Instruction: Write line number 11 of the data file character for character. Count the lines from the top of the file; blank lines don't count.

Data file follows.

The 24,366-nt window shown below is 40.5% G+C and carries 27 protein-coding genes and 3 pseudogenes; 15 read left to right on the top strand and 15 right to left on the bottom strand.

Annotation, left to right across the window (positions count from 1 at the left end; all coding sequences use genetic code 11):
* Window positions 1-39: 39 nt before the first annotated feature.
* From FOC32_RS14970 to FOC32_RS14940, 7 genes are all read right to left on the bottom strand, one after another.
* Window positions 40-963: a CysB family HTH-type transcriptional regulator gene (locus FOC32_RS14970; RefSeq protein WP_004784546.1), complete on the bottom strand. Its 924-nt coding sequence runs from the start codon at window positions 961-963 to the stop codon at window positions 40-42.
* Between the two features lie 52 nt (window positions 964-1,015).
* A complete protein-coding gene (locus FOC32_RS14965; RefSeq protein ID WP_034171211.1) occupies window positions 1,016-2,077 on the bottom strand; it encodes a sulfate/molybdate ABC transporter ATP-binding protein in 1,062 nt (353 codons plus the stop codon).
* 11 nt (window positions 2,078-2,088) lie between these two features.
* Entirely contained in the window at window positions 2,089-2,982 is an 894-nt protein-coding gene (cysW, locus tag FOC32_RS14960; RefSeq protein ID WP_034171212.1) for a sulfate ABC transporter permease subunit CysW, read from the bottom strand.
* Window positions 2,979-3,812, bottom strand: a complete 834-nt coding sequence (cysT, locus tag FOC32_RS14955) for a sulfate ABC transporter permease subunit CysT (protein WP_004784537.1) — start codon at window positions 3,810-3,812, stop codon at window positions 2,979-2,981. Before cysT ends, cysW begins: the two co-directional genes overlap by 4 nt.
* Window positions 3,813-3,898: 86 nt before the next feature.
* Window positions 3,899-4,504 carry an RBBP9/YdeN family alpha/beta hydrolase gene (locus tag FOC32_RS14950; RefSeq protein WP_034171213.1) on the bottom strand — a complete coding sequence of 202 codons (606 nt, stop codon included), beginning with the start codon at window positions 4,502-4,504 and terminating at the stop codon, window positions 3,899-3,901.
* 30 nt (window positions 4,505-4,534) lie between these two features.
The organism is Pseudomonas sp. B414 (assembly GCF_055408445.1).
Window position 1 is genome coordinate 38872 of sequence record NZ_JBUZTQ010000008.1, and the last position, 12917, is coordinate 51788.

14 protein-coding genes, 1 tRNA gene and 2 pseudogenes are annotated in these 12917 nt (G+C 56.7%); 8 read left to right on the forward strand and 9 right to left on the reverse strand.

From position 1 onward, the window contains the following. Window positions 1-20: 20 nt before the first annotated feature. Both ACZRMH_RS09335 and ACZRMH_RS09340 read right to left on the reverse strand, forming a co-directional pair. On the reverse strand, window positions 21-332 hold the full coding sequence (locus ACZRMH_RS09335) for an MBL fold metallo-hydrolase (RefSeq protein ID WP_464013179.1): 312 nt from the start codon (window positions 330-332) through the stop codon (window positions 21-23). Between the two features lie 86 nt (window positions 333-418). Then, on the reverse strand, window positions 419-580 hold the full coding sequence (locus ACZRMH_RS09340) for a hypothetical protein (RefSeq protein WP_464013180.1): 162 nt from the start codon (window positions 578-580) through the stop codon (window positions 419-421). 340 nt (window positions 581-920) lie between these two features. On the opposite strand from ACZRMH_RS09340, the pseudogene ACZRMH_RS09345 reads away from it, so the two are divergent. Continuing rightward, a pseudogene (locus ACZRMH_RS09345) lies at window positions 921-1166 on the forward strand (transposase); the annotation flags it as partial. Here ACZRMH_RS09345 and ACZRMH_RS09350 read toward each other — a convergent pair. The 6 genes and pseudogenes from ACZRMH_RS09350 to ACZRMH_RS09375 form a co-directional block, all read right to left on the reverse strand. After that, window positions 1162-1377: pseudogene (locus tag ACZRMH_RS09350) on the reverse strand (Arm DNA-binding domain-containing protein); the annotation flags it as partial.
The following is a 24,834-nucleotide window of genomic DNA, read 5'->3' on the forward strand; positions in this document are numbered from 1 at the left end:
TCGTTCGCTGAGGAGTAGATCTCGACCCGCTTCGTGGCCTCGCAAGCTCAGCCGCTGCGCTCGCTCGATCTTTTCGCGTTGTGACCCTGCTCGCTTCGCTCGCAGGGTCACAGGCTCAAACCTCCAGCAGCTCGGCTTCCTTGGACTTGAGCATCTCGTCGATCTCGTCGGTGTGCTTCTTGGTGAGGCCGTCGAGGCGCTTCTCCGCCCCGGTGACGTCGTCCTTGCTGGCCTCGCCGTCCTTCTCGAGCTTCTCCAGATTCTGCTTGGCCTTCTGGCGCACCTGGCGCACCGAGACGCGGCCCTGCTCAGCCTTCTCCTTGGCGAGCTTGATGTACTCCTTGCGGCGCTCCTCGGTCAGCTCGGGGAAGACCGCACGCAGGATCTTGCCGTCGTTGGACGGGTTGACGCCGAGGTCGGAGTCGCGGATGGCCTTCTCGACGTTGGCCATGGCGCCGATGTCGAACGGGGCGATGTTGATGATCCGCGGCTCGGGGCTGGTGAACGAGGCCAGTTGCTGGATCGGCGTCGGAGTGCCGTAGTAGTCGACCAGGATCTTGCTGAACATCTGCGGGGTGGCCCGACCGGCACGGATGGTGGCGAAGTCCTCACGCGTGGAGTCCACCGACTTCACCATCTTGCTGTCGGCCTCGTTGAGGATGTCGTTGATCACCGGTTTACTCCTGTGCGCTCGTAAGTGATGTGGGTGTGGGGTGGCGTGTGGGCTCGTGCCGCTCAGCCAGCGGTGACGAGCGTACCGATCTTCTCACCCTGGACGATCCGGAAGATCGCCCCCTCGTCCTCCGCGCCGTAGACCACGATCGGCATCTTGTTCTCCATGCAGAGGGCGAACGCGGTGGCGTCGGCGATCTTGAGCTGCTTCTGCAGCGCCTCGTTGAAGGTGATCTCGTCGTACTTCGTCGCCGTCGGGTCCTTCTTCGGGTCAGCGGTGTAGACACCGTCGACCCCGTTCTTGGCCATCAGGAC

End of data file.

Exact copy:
* Window positions 3,813-3,898: 86 nt before the next feature.